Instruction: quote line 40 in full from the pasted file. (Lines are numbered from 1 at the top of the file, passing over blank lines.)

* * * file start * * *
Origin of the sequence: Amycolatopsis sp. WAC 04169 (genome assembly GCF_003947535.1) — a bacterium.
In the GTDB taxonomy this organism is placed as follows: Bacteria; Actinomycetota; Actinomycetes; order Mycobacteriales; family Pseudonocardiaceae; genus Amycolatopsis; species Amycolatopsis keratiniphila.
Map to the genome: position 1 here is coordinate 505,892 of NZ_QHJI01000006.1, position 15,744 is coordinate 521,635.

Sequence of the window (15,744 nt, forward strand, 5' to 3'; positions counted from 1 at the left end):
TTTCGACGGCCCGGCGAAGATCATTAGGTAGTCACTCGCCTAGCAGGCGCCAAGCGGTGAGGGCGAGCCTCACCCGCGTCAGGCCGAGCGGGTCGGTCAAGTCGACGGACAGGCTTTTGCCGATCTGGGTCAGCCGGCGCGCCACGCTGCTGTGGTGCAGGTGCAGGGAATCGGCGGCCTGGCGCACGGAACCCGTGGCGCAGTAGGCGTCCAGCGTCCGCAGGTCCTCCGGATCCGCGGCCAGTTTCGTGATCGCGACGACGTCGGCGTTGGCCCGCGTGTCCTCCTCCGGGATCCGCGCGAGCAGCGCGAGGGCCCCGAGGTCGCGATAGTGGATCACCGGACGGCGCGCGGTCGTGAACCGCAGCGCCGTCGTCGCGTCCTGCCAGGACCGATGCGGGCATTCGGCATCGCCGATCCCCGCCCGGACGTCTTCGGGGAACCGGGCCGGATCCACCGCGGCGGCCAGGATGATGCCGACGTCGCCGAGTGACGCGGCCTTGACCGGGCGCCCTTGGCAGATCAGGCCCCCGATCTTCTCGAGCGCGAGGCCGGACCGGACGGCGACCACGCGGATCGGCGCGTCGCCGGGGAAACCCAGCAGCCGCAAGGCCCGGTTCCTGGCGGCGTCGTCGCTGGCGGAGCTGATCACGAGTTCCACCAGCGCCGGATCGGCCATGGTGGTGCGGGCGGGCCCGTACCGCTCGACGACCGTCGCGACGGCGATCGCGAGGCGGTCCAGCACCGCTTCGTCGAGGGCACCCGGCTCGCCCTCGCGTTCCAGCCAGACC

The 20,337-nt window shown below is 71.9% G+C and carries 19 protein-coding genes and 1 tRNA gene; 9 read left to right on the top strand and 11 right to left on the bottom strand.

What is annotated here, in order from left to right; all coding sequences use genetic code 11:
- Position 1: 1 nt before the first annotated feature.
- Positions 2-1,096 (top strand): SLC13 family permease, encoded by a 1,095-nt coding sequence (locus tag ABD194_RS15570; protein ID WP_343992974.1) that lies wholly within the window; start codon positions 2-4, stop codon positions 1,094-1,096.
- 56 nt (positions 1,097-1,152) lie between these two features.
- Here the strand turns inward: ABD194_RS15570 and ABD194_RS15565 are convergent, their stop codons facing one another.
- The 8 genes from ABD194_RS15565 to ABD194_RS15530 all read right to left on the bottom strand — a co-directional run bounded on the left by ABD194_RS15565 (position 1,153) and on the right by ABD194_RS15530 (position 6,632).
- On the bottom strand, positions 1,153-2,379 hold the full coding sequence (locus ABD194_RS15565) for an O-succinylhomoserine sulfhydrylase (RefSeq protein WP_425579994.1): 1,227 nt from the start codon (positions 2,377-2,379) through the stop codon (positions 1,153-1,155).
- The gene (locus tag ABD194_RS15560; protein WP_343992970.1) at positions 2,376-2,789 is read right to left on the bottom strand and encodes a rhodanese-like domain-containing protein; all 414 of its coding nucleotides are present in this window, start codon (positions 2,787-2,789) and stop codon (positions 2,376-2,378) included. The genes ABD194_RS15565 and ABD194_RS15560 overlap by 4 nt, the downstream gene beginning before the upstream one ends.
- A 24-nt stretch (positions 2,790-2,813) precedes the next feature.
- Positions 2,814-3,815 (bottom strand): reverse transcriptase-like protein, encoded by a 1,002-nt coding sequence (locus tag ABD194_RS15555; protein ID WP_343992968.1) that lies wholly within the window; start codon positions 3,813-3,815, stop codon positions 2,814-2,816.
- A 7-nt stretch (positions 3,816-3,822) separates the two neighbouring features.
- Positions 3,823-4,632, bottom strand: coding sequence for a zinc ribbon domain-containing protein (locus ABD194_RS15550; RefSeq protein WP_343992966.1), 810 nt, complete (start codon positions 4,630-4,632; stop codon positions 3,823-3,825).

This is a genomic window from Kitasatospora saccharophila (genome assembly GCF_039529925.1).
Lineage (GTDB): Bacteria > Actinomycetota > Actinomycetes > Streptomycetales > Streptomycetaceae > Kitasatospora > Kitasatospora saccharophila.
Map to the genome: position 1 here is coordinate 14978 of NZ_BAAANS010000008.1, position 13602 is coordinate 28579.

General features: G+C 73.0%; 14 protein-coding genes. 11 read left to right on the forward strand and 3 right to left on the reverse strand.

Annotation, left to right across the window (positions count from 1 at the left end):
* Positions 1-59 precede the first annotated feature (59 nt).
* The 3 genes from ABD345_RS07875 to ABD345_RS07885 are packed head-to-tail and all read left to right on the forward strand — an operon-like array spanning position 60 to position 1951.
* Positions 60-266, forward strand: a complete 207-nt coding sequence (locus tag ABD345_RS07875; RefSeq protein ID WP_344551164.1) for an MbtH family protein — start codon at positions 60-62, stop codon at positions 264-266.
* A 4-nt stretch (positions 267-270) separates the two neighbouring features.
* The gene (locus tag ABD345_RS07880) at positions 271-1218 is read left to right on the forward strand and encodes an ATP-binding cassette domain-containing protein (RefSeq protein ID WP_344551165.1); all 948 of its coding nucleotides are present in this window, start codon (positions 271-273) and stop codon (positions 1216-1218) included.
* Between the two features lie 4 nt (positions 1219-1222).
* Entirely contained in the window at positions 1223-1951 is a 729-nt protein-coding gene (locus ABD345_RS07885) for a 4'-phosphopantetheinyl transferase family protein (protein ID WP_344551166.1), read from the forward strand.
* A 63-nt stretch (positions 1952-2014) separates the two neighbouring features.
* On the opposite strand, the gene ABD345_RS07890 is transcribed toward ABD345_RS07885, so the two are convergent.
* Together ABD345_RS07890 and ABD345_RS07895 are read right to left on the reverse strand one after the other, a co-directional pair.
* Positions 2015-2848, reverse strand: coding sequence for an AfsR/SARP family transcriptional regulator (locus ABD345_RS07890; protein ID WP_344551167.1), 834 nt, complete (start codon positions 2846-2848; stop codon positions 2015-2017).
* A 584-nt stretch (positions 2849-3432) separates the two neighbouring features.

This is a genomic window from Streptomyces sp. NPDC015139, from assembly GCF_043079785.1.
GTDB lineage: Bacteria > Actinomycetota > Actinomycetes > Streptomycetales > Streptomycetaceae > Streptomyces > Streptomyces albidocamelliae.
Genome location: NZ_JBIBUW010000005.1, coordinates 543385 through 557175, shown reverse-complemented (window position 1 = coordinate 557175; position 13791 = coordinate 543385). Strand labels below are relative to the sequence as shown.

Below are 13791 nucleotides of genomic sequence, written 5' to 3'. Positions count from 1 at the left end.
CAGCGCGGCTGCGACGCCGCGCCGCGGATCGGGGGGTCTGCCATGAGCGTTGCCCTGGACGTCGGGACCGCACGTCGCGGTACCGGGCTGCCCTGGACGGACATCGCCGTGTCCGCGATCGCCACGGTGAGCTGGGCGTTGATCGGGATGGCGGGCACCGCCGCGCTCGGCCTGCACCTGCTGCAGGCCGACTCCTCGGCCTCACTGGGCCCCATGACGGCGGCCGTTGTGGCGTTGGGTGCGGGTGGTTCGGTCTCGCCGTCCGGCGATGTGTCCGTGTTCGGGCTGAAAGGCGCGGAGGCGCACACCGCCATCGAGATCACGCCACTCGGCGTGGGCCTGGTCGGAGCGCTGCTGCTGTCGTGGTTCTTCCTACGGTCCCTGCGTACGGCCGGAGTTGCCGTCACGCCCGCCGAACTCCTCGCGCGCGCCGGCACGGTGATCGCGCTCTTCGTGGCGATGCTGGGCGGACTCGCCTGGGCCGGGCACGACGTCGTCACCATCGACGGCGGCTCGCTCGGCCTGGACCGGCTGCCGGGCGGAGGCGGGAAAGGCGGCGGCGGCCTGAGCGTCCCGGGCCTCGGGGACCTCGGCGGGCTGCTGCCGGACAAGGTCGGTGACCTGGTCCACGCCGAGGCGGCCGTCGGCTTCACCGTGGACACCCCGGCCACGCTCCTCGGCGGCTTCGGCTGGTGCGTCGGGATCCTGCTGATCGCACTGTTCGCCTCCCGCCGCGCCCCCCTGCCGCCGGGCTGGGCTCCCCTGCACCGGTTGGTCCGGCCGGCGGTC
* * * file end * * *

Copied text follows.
CAGCGCGGCTGCGACGCCGCGCCGCGGATCGGGGGGTCTGCCATGAGCGTTGCCCTGGACGTCGGGACCGCACGTCGCGGTACCGGGCTGCCCTGGACGGACATCGCCGTGTCCGCGATCGCCACGGTGAGCTGGGCGTTGATCGGGATGGCGGGCACCGCCGCGCTCGGCCTGCACCTGCTGCAGGCCGACTCCTCGGCCTCACTGGGCCCCATGACGGCGGCCGTTGTGGCGTTGGGTGCGGGTGGTTCGGTCTCGCCGTCCGGCGATGTGTCCGTGTTCGGGCTGAAAGGCGCGGAGGCGCACACCGCCATCGAGATCACGCCACTCGGCGTGGGCCTGGTCGGAGCGCTGCTGCTGTCGTGGTTCTTCCTACGGTCCCTGCGTACGGCCGGAGTTGCCGTCACGCCCGCCGAACTCCTCGCGCGCGCCGGCACGGTGATCGCGCTCTTCGTGGCGATGCTGGGCGGACTCGCCTGGGCCGGGCACGACGTCGTCACCATCGACGGCGGCTCGCTCGGCCTGGACCGGCTGCCGGGCGGAGGCGGGAAAGGCGGCGGCGGCCTGAGCGTCCCGGGCCTCGGGGACCTCGGCGGGCTGCTGCCGGACAAGGTCGGTGACCTGGTCCACGCCGAGGCGGCCGTCGGCTTCACCGTGGACACCCCGGCCACGCTCCTCGGCGGCTTCGGCTGGTGCGTCGGGATCCTGCTGATCGCACTGTTCGCCTCCCGCCGCGCCCCCCTGCCGCCGGGCTGGGCTCCCCTGCACCGGTTGGTCCGGCCGGCGGTC